Not so long ago, India celebrated the 10 day festival of Ganesha – the Obstacle Remover. The festival has many myths and stories associated with it. I would like to elucidate one of these – the use of the red hibiscus flower for worship. This is a common flower that grows on woody shrubs and does not have a particular flowering season, but I have noticed that they bloom in abundance in the wet season. That is perhaps why they are also used widely in the Ganesha festival which usually occurs in the middle of the Indian Monsoons. The green bush is dotted with dark green buds that slowly open up revealing a bit of the crimson red petals. The flower takes about 18 hours to fully blossom and showcase its bright red petals, as well as the maroon calyx. The buds that usually point upwards, start to sag downwards as the flower blooms, but not quite like a bell – it is still angularly facing downwards. Interestingly, this flower is also used in biology or science text books as the “real” flower, one that has 5 green sepals holding 5 coloured petals surrounding the stamen cum calyx with the stigma and anthers – that support the powdery yellow pollen. There are various species of the hibiscus that grow in India, the most common being the 5 petaled red one. Others commonly seen in gardens and parks include the white, pink and orange varieties as well as the multi-petaled thicker red hibiscus. Many devout Hindus go picking the large buds – ones that reveal the petals in a bind, during their evening walks and then store them in water-filled bowls. When left overnight, these blossom into flowers for the next morning prayers, pooja. Getting back to the myth on Ganesha – it is believed that one of the many forms of the Ganesha is the Kshipra Ganapathy (The Quick Acting Giver of Boons Ganesha) where He is resplendent in a deep red complexion like the hibiscus flower, and also holds the flower in his right hand. So people who worship Him with this flower will please him and get their quick responses to the boons sought.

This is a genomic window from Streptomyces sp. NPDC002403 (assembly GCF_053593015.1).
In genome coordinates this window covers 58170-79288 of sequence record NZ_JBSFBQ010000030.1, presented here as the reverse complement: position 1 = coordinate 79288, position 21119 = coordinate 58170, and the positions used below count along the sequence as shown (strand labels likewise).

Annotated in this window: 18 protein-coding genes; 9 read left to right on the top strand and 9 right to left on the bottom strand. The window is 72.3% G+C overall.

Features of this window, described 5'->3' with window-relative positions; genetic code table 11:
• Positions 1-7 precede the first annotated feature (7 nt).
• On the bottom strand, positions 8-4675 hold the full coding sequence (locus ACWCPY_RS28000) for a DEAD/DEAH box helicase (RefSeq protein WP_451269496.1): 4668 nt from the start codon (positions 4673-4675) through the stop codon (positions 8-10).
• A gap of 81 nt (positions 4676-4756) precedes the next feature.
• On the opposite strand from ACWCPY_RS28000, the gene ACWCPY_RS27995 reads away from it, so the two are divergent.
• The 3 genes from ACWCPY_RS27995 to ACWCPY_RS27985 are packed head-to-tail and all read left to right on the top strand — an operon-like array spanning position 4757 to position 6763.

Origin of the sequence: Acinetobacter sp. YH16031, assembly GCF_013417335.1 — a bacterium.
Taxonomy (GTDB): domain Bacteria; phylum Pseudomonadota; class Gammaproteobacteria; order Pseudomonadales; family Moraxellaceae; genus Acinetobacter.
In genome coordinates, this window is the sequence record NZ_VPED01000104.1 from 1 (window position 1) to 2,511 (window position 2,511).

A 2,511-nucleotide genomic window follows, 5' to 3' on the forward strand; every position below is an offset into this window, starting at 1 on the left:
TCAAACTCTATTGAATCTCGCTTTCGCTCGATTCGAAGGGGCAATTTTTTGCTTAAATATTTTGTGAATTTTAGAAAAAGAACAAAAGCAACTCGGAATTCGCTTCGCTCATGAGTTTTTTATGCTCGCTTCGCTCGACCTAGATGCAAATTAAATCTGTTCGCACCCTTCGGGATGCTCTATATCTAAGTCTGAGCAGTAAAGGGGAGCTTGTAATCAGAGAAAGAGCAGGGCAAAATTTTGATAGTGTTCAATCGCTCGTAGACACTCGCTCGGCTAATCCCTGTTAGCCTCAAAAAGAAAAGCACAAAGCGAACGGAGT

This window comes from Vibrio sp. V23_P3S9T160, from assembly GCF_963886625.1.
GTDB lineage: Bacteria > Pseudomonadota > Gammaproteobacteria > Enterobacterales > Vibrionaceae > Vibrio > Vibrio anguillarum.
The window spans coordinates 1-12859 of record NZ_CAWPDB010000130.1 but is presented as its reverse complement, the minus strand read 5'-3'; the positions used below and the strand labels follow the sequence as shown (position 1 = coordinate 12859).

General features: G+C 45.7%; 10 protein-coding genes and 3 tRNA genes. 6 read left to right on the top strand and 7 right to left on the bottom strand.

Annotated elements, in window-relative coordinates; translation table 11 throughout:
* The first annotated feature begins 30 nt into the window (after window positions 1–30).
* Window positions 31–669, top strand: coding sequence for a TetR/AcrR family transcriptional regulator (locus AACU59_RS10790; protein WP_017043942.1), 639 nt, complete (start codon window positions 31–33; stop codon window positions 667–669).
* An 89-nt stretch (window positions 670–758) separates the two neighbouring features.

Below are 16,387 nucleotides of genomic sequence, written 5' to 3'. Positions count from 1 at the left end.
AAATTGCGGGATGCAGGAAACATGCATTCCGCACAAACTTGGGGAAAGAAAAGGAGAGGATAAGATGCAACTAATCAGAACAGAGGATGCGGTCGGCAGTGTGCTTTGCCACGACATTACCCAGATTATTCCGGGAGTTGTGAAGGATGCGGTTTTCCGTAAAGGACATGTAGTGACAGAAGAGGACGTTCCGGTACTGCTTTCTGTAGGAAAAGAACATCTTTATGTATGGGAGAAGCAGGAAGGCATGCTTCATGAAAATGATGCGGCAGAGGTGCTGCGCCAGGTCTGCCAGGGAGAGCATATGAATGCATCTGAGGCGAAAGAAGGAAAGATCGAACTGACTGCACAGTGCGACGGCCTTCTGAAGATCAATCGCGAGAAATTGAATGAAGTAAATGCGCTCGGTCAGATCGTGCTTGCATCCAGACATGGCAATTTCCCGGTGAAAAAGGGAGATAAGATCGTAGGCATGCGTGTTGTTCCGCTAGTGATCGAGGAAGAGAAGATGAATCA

The hibiscus flower at D Street started its blossoming this morning. Initially it was a green bud, and then slowly it revealed its tightly bound reddish petals; so the market that opened flattish had quite a few green to show at 11 am and 12 noon; but thereafter as the reddish petals unfolded, the greens were hidden behind the large reds and SENSEX dipped into negative territory; not a nose dive, but an angular dip. The frenzy of the reds continued thereafter till it crossed 5 Hundred Points and finally settled at 491 points down taking the SENSEX down with its weight – 15404. This takes the SENSEX back to the Ganesha Festival Days (August) and I could see numerous D Boyz rushing to pluck, pick or even buy hibiscus as offering to the Quick Acting Giver of Boons. So before they get into office tomorrow morning, there are going to be surging crowds at Ganesha temples; in fact I can already see a long queue forming outside the famous Ganesha temple of Mumbai at Prabhadevi – Tuesday is auspicious for the God and some of the D Boyz have ducked their business convention at a Central Mumbai 5 Star hotel to rush to the temple instead (just a km away).
For atheists – The Finance Minister addressed a press conference this afternoon on the Indian economy and since he did not hawk India much in his speech, the D Boyz took it that he was getting hawkish; and so they used some talons to rip away the SENSEX and reveal its inner “real/red” self.
Whichever way you look at it, atheists turn god-fearing at times of adversity. How else could you explain a woman hopping from temple to temple and performing rituals for the longevity of her octogenarian husband, who was undergoing a spine surgery in Chennai; I have nothing against praying for the long life of an old man; I wish him well; I am intrigued though since this gent leads one the largest Atheist Bodies in Southern India. So while in adversity, anything goes, right? So D Boyz; you aren’t doing too bad!